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King's Quest: Mask of Eternity

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  Reviewed by Andy Grieser
December 7, 1998
Sierra Studios
Kingís Quest: Mask of Eternity is, unfortunately, a good idea that somehow just doesnít work. Roberta Williamsí KQ franchise was, early on, the backbone of Sierra On-Line -- and for good reason. The side-scrolling games featured a combination of puzzles and puns that won over its fans. It was also the proving ground for new concepts, like female player-characters and CD-ROM technology. No matter what, fans faithfully followed our hero Sir (and later King) Graham and his family throughout their various adventures in and around the kingdom of Daventry.

The latest new thing is 3D point-of-view gaming, best shown recently in Heretic 2 or the Tomb Raider series. Gosh, a land as rich in history as Daventry seems a natural for such an immersive gameplay technique, right?


Hereís the story: Something called the Mask of Destiny was broken into five pieces by an evil former priest, inexplicably turning the residents of Daventry into stone and casting a chaotic shadow across the land. Luckily, a peasant named Connor (the player, natch) picked up a piece of the mask just before the Mass Stoning. Now itís up to Connor to patch the mask back together and set things right.

Of course, this means exploring the lands around Daventry, as well as the Dimension of Death, a fiery volcano, a swamp and other standard locales. There are plenty of puzzles to be solved in each place (some logical and some not).

This begins our lamentably long list of complaints. First, this doesnít feel a bit like Daventry. In fact, take out King Graham (and maybe one or two other references to the series), and this could be a totally different franchise.

Second, and more annoying, is the 3D engine. The camera is placed far behind Connor, so distances are difficult to judge. Camera swing is also very sketchy, meaning there are far too many times the player can run Connor around a corner and then must move forward enough for the camera to "bump" against a wall and swing forward. Lots of times, there are monsters around those corners, making for some serious pain.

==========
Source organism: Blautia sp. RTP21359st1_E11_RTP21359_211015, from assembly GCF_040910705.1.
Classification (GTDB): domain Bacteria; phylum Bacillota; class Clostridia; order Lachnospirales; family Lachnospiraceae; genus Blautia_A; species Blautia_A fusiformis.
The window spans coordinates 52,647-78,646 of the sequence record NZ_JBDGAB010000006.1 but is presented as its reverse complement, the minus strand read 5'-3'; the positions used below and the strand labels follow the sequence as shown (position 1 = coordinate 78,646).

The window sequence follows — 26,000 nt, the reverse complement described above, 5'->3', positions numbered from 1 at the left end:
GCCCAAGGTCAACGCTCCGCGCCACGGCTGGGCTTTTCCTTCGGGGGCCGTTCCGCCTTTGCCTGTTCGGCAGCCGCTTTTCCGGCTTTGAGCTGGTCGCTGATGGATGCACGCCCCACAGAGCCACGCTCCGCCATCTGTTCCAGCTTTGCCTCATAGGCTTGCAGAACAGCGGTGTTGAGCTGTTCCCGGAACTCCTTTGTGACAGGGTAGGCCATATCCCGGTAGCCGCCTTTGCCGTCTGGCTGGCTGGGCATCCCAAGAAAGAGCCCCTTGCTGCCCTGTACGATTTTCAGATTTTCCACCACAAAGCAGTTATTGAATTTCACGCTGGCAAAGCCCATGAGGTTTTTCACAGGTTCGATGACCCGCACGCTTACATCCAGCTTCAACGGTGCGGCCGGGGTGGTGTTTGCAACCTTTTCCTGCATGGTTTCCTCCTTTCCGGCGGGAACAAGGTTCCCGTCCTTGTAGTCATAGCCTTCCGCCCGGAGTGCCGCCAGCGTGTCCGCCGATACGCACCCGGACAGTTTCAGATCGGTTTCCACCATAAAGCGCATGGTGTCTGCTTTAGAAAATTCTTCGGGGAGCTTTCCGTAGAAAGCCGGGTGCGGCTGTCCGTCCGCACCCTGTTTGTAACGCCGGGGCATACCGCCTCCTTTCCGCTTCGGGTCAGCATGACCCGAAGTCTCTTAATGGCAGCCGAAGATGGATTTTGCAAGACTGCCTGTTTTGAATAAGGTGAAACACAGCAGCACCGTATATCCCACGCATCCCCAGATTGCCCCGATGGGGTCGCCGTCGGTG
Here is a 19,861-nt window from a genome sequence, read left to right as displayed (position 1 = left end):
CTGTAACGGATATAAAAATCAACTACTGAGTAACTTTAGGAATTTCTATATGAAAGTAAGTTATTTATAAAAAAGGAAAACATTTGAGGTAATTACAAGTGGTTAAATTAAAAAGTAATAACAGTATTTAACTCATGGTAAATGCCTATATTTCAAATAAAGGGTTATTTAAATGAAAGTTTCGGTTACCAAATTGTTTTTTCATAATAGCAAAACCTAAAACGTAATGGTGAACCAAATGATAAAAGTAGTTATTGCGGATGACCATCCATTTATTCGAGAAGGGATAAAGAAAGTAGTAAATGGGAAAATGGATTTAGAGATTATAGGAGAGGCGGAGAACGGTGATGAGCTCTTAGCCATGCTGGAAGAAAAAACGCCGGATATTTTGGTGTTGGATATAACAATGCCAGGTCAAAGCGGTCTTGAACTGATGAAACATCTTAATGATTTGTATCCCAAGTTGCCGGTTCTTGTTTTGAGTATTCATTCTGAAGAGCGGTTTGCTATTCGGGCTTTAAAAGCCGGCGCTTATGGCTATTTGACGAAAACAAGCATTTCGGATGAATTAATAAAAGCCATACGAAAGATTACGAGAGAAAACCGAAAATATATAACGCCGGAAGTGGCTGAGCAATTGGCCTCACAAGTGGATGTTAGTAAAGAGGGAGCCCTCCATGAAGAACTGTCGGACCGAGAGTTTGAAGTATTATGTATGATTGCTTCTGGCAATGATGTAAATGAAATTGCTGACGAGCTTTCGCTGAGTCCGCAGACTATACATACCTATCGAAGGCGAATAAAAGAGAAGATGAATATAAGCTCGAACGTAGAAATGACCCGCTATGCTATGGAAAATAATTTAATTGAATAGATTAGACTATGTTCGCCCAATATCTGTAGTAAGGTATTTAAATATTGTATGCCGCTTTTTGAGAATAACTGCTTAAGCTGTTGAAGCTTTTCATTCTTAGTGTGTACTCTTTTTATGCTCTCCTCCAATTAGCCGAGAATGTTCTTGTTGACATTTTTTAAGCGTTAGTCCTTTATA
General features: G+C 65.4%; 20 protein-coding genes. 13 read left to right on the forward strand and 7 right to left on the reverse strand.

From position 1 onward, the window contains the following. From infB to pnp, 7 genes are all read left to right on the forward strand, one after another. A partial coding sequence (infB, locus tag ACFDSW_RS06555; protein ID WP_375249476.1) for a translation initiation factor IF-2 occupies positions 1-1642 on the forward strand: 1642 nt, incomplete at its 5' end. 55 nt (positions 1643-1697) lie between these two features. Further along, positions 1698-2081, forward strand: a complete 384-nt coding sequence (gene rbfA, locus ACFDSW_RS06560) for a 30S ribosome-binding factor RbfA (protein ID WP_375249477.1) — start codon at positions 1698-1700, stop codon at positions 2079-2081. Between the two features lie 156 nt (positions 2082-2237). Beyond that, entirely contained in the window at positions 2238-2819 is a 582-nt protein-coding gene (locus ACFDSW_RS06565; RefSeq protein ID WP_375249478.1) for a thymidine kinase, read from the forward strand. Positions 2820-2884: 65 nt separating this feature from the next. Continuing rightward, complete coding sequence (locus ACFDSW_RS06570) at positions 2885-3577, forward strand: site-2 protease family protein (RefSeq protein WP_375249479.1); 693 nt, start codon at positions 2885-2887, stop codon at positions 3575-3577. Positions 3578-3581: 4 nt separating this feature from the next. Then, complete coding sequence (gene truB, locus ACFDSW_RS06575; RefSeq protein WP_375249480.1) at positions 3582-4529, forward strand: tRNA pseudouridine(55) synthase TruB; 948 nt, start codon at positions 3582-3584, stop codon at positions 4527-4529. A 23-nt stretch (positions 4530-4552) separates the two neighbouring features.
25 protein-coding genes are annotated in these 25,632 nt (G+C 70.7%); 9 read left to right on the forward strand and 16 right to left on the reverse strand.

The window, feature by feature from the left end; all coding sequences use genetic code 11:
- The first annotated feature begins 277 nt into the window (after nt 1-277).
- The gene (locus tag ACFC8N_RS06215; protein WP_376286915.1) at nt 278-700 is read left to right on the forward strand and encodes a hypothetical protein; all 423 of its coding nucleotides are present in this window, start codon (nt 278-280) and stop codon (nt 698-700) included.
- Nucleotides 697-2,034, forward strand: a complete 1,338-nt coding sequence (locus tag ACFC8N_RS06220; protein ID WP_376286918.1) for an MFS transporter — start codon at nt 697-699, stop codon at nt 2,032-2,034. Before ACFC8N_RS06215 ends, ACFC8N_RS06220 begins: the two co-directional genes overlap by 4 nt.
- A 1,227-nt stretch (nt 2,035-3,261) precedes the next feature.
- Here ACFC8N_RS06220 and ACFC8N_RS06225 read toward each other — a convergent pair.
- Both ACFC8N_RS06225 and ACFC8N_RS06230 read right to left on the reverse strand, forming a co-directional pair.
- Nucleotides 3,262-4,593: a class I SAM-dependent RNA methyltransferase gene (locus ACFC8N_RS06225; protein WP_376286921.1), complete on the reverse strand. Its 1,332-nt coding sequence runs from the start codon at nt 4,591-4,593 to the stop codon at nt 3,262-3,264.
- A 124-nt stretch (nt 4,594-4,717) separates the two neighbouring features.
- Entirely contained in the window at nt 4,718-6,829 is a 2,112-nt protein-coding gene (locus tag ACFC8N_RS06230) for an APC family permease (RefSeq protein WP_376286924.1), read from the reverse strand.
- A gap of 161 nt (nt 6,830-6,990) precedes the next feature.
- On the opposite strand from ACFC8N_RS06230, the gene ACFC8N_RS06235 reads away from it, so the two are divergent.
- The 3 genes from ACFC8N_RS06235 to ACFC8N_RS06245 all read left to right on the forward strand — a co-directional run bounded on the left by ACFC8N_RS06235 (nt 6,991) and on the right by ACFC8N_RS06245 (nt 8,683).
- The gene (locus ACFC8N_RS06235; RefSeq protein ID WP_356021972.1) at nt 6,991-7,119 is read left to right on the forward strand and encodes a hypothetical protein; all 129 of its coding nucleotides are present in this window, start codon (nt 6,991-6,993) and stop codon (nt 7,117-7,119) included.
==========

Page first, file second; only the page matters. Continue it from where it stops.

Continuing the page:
The solution provided is a mouse-controlled camera, activated by holding down the right button and panning. This camera also gets hung up on walls, and -- if Connor is standing against certain walls -- can act as a sort of X-ray vision by sliding through said wall. Itís a sloppy system that simply will not survive the incredibly high demands of serious gamers.

Yes, a lot of work was obviously put into this game to totally update it for the late Ď90s. The puzzles are fun and not so totally unrelated to the story as, say, Mystís. Combat is easy and character animations are fairly fluid.

What makes all of this even worse is that Quest for Glory V, another Sierra Studios project based on the Kingís Quest series, adapts the side-scrolling engine and does everything else exactly right. Yes, folks, Kingís Quest: Mask of Destiny is in very real danger of being driven off store shelves by a sister game.

There is hope, true believers. After its forays into mediocrity, the Zork series came roaring back with Grand Inquisitor, which restored the mythos and humor of the original games. Kingís Quest can easily do the same, while perhaps integrating an even better 3D engine. Letís all pray this happens.

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Minimum Requirements...
Pentium 166 MHz; Windows 95 or newer; 32 MB RAM; 400 MB hard disk space; DirectX-compatible graphics card; DirectX-compatible sound card with DAC; quad-speed CD-ROM.


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